The Heritage Foundation

Asian Backgrounder #28

May 17, 1985

May 17, 1985 | Asian Backgrounder on

For the U.S., Risks and Rewards as China Modernizes

(Archived document, may contain errors)

No. 28 May 17, 1985



The People's Republic of China (PRC) has been following what it calls an "open" policy toward the outside world in support of its modernization program since about 1978. Foreign trade, credits, and especially technology are welcomed to the limits of the PRC'B ability to finance and absorb them.

This open policy toward the West and Japan has begun to pay off. In conjunction with important domestic economic reforms, it is likely within the next few decades to produce a Chinese economy considerably more modern than today's.

Military modernization is an important aspect of the PRC's development program. Though military advances have been stressed for three decades, they have been constrained severely by finan- cial limitations and, more recently, by the higher priority assigned to industrial, agricultural, and scientific/technological modernization. Nonetheless, the transfer of "dual-use" technology from the West and Japan already has enhanced China's long-term growth as a military power. PRC leaders presumably plan to use this improved capability to deter and defend against a Soviet attack on China itself, and very likely, to project power across the China Sea and into much of noncommunist Asia.

For the U.S., the prospect of a stronger, more assertive -China raises the question of whether Washington's current eco- nomic and defense cooperation with Beijing is wise policy and what its effects on Chinese capabilities and behavior could be. U.S. sales to China of weapons and dual-use technology, for example, could upset the regional balance of power and adversely affect U.S. interests. The proposed sale to the PRC of naval gas' turbine engines would increase Beijing's capability for power projection into Southeast Asia. And the sale of an advanced fighter engine or modern avionics to the mainland would com- promise Taiwan's security.

Such possibilities mean that, at the minimum, the U.S. should exercise greater caution in the transfer of weapons and military technology to the PRC. A longer range political per- spective should guide American decisions in this sensitive area. Expedient short-term decisions or moves designed to enhafice bureaucratic prestige should be avoided at all costs.

In sum, Washington should be enthusiastic about China's economic modernization, but cautious concerning the PRC's eff ,ort to speed up military modernization through transfers of defense equipment and technology.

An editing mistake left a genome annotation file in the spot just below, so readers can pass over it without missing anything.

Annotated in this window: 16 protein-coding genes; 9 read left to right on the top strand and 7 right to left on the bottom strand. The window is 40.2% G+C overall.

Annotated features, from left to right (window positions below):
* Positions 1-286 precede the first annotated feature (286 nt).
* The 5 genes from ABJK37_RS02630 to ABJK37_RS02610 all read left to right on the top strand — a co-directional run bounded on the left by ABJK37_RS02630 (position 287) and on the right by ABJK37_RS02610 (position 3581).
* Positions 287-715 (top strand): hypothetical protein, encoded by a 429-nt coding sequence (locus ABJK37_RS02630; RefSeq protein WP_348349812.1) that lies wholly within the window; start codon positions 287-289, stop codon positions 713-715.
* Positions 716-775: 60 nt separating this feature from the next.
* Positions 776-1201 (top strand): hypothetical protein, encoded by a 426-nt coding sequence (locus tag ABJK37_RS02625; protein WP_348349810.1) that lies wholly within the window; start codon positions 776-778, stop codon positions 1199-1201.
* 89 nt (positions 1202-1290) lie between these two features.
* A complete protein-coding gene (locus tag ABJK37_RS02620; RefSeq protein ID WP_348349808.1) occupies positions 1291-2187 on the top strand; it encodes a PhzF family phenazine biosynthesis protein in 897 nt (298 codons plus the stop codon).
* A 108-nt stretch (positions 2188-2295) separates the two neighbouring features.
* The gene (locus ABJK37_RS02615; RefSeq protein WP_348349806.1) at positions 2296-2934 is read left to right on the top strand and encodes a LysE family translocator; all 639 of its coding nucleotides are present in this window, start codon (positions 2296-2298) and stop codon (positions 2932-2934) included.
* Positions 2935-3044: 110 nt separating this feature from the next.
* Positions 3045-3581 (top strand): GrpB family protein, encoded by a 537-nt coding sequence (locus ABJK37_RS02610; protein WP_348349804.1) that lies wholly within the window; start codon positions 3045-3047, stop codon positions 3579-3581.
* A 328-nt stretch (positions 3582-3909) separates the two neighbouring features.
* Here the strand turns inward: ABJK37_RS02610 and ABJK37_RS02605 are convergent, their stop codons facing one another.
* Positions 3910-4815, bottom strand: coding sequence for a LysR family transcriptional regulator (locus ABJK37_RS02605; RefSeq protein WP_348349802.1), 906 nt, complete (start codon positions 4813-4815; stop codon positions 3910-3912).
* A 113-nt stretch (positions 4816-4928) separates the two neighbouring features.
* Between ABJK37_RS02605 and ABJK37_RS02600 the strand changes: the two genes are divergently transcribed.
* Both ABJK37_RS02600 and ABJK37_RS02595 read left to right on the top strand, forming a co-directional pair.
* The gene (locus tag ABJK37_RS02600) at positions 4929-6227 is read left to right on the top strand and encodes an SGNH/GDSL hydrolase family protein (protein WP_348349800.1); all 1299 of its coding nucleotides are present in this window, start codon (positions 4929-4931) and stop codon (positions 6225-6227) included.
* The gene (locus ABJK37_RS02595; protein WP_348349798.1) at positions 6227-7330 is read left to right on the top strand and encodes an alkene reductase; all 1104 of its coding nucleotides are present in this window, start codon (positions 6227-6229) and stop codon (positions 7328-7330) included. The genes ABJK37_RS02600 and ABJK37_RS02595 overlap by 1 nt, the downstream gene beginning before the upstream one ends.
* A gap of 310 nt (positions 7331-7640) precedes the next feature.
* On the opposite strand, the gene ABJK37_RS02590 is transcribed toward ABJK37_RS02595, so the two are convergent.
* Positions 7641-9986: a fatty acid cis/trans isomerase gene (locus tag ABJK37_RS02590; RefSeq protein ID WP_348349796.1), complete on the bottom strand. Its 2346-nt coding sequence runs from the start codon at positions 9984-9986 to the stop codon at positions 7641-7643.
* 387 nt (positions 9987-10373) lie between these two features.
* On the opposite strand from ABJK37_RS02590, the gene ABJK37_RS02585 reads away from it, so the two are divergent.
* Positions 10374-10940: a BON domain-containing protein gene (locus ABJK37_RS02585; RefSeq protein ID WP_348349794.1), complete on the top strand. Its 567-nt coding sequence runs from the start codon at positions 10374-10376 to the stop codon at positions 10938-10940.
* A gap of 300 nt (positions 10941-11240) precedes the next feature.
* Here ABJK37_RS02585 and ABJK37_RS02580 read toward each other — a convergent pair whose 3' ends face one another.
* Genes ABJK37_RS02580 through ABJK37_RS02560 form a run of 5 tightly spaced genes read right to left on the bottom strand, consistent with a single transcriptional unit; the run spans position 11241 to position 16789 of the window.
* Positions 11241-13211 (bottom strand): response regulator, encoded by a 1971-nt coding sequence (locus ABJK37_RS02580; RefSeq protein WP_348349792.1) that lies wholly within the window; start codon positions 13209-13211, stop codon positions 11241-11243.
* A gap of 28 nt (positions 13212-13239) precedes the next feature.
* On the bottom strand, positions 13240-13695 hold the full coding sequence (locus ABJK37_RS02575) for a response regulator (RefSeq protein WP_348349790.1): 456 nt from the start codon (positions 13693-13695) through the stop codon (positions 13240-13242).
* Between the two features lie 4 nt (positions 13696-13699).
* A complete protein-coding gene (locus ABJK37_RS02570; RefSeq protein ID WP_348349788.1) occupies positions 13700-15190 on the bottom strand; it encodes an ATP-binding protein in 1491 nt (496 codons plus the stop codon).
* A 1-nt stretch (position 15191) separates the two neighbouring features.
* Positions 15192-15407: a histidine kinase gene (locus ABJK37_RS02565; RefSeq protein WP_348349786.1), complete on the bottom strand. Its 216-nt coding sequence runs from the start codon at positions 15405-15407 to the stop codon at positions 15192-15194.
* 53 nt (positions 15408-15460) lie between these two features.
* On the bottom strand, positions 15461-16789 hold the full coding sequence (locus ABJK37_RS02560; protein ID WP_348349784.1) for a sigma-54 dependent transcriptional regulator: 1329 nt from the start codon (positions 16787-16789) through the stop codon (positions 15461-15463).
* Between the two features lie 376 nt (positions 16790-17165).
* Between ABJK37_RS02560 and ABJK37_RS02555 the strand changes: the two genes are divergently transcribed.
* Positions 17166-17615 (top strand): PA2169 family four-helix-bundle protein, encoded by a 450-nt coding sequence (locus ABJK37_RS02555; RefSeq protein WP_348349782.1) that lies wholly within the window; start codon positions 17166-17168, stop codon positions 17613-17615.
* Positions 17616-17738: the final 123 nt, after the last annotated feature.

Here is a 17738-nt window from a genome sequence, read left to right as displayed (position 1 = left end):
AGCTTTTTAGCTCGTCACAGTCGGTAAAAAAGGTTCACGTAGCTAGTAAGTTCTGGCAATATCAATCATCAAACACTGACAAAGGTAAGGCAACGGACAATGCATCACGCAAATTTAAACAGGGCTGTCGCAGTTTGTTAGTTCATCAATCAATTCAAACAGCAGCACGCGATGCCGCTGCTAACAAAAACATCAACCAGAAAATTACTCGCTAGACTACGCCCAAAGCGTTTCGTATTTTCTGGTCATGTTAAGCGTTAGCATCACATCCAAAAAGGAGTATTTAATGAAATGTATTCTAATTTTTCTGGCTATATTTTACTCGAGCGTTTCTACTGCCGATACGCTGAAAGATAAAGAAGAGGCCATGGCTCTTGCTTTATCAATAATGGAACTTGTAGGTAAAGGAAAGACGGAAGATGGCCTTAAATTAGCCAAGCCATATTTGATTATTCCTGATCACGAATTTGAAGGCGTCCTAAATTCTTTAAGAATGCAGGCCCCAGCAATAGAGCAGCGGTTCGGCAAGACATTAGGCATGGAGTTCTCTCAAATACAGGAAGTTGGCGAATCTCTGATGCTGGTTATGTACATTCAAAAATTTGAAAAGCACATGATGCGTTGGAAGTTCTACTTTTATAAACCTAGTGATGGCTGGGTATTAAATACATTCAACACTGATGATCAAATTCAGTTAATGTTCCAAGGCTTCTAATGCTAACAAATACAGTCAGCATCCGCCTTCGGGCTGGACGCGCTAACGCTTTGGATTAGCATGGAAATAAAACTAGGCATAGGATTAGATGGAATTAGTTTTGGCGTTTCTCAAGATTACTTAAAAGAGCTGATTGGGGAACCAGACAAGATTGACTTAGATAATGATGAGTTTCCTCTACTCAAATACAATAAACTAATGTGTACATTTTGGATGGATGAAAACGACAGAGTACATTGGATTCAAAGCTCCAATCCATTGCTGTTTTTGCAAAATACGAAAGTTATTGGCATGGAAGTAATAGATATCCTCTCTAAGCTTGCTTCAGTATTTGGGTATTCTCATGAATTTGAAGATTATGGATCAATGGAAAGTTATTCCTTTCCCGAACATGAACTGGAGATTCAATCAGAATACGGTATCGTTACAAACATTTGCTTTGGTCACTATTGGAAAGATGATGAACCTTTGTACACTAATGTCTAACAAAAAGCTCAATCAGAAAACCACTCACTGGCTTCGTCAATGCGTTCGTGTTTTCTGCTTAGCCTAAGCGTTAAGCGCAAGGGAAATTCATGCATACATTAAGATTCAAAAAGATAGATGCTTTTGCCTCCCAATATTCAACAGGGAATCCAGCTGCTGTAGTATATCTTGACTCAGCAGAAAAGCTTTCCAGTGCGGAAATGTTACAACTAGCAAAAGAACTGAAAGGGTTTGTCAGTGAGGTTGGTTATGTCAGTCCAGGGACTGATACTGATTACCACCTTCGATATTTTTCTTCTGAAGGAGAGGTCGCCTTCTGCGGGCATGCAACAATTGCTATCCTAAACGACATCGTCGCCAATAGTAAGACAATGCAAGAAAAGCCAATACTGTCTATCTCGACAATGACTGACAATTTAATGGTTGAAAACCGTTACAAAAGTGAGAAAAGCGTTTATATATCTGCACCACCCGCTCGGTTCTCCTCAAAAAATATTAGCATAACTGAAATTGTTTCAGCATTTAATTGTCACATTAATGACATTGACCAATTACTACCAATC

Since the early 1950s, PRC leaders have aspired to transform China into a modern industrial power by the end of the century. Progress has been slowed and complicated by resource shortages, technological backwardness, and mainly the self-imposed inefficien- cies of a communist command economy. This problem has been widely perceived inside China as well as outside, but remedies have been elusive because they would conflict with the deter- mination of the Communist Party and the state bureaucracy to preserve, if not expand, their power and control over Chinese life.

To overcome these economic handicaps, the PRC under the pragmatic leadership of Deng Xiaoping first attempted "readjust- ment" or tinkering with the command economy. The latest major readjustment occurred in 1979-1981 and essentially involved recentralization of the economy under Beijing's control, a reversal of an earlier trend in 1978 toward partial decentraliza- tion. It was evidently hoped that revenues from offshore oil in the South China Sea, where foreign firms under contract with Beijing began to explore in the late 1970s, would make the read- justment work well enough to avoid genuine reform.

In one areal however, genuine reform was introduced as early as the end of 1978, and it has had impressive results. Deng and Zhao Ziyang, premier since mid-1980, devised the decollectiviza- tion (or decommunization) of Chinese agriculture. Under what was known as the "responsibility system," farm families contracted with the commune leadership to produce and deliver, to the communal sector, fixed quantities of specified crops. Any extra output was theirs. The effect of this material incentive on agricultural production predictably resulted in the soaring of output. China now feeds its one billion people fairly well.

By 1984, when it had become doubtful that offshore oil would be found in large amounts, Deng and his more pragmatic colleagues decided to extend reform from agriculture to industry. In May of 1984, Premier Zhao Ziyang proposed, and in October the Communist Party's Central Committee endorsed, a program that could make the Chinese economy more efficient by making it freer, though still "socialist" in form. The Central Committee denounced the existing economic system for its reliance on "excessive and rigid control" over enterprise and other aspects of economic life. It demanded that the "irrational price system," under which prices were set by the central government and bore no relation to production costs or demand, "had to be reformed." The wage-structure was to be differentiated enough to raise the level of reward for highly skilled labor, including "mental" work. Consumer subsidies in the form of low prices in such areas as food and housing were to be reduced. The authority and responsibility of enterprise managers were to be vastly enlarged. Taxes had to be paid to the state, but enterprises could retain profits (or absorb losses) and use them as they pleased.